http://www.thestar.com/news/gta/article/851126–guerilla-action-aims-to-turn-advertising-space-into-public-space?bn=1

THE NEW YORK TIMES

http://www.nytimes.com/2009/10/26/nyregion/26posters.html?_r=2

JUXTAPOZ MAGAZINE

http://www.juxtapoz.com/Known-Gallery/NYSAT-Video

ANIMAL MAGAZINE

http://animalnewyork.com/tag/nysat/

URBAN PRANKSTER

http://urbanprankster.com/tag/nysat/

Links:

http://www.publicadcampaign.com/nysat/

http://www.nytimes.com/2009/10/26/nyregion/26posters.html?_r=2

http://www.woostercollective.com/2009/04/new_york_street_advertising_takeover_bri.html

http://hyperallergic.com/687/nysat/

http://www.unurth.com/123249/New-York-Street-Advertising-Takeover-Episode-2

http://23ae.com/2010/08/new-york-street-advertising-takeover/

http://www.youtube.com/watch?v=GKYwJ5wKeCU

Negotiations:

Private Sector vs. Public Sector :

The negotiation of the protection of the private sector over the public one is shown through the conflict of the interest of the companies to protect their investment by making the ideas of what they profit from seen everyday by the public and the Public Ad Campaign’s interest in protecting the rights of the citizens to not be illegally bombarded with the ideas of major companies while in a space that is meant to be for their own expression.

Marketing vs.  Expression :

This project addresses a negotiation between Marketing and Expression. While advertisements can be seen as a form of art, their goals are to convince and impose on the consumer not to serve as an expression of values or a means by which to ask a question. Marketing is not a malicious action in itself. However, when it begins to filter through our everyday activities, that is when it becomes an encroachment on our lifestyles and on the way we view ourselves. The founders  NYSAT clearly believed that the NPA’s use of public space as a place for advertisement dimmed down the importance of public expression in the creation of art (versus expression by the things we purchase and consume).

SitBPE | Hannah Williams, Deborah Hudson, Sean Sims, Trey McMillon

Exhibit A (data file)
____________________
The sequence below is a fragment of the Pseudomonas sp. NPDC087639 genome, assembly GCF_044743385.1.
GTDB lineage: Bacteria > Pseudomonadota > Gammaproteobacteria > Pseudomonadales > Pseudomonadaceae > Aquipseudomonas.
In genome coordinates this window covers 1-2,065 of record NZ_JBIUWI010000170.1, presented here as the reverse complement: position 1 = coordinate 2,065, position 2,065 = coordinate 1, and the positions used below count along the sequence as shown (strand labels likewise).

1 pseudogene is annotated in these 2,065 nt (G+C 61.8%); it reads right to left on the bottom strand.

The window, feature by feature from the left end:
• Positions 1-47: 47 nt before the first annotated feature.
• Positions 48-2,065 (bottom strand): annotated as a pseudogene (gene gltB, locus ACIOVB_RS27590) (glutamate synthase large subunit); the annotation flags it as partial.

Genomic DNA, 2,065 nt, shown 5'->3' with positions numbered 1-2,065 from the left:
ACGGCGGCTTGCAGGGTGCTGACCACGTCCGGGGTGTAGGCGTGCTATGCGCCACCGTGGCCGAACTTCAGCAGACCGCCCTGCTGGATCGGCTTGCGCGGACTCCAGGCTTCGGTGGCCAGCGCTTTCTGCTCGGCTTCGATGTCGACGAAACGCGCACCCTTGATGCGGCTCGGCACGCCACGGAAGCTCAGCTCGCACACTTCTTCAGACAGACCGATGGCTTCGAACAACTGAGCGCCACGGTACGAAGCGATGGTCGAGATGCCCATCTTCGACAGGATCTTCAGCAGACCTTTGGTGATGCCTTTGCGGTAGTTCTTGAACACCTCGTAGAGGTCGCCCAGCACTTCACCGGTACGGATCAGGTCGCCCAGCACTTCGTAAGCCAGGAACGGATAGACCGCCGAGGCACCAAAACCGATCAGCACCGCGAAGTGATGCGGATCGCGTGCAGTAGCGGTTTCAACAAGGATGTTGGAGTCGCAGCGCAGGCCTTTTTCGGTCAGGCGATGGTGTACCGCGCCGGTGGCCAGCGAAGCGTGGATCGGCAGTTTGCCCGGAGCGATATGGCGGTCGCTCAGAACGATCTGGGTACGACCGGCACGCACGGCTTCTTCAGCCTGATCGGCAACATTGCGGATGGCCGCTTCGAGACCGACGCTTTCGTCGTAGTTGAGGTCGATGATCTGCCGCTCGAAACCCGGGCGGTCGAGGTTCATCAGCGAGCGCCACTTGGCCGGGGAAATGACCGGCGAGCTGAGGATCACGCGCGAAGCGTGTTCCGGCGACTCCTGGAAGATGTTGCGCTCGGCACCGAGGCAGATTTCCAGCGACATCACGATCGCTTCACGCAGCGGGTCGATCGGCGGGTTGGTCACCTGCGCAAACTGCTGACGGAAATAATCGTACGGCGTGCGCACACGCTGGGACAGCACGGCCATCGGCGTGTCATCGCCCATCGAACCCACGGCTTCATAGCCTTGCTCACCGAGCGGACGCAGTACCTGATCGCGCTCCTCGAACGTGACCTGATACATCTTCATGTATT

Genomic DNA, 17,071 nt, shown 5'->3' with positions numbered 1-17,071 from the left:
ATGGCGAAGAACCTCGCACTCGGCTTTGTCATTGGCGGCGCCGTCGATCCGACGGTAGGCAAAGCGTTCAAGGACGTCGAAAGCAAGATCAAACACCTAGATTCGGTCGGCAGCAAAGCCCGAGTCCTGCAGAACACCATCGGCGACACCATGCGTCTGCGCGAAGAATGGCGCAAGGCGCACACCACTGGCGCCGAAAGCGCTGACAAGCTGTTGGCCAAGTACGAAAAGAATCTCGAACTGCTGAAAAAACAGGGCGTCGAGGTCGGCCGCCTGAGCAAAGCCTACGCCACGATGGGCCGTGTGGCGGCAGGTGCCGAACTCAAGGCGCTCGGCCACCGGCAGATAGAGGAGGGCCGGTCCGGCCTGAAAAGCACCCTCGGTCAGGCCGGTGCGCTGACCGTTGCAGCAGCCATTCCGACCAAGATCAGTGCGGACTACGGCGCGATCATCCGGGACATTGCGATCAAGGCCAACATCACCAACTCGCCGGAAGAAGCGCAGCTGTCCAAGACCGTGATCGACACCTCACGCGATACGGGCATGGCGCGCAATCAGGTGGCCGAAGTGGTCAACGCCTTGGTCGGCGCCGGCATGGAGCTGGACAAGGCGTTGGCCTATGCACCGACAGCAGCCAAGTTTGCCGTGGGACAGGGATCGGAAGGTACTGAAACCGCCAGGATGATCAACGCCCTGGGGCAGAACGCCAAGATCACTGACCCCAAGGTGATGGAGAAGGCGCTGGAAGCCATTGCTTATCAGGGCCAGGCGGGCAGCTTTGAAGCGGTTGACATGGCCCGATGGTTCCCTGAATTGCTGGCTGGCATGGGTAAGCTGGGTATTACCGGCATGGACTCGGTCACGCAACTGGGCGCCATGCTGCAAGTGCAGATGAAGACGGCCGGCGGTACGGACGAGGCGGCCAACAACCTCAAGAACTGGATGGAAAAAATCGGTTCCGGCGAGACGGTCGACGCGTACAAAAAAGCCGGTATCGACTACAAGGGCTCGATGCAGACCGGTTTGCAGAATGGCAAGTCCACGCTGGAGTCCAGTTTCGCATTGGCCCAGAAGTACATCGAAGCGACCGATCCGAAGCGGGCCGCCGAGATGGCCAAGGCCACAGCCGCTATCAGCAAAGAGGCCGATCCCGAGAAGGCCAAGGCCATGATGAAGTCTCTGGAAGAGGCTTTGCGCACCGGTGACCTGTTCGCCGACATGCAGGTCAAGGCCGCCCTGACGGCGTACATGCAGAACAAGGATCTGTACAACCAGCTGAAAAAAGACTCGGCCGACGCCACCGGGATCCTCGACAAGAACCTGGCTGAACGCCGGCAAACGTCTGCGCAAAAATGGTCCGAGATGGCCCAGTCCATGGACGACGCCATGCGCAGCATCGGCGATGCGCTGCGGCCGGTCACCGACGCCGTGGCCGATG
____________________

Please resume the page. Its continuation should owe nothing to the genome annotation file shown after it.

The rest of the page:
The New York Street Advertising Takeover (NYSAT) Project was developed and funded by a group called the Public Ad Campaign.  The goal of the project was to bring public spaces back to the people.  Many of the advertisements seen on billboards in major cities are illegal; yet they do not attract the attention of city officials.  One company that is responsible for 120 illegal advertisements is NPA City Outdoor.  The NYSAT Project set out do whitewash as many of these street level advertisements as possible to bring the public landscapes back to the people and remove the consumerist effects of the ads.

The individuals who were involved in the project are of many different professions and backgrounds. They are brought together by the common idea that public areas should reflect the feelings of the citizens.  During the project, five members were arrested and many of the advertisements were replaced within hours.  Earlier this year, the Public Ad Campaign held the Toronto Street Advertising Takeover (TOSAT) and has expressed interest in holding more of these events in various cities.

We chose this project because of its roots in the importance and significance of public spaces.  The NYSAT Project spread through word of mouth and recruited individuals of many backgrounds.  All of whom were interested in bringing attention to the consumerism and advertising that has been ingrained in our everyday lives (all of which was illegal as well).  It also fostered a medium for which citizens could express their own feelings and spread anti-commercial messages.  After the whitewashing was completed, artists came out to engage the public spaces in ways that would be more personal to fellow users of the space.

Negotiations:

Marketing vs Expression

Legality vs Illegality

Purpose of Public Space

Links:

http://www.publicadcampaign.com/nysat/

http://www.nytimes.com/2009/10/26/nyregion/26posters.html?_r=2

http://www.youtube.com/watch?v=GKYwJ5wKeCU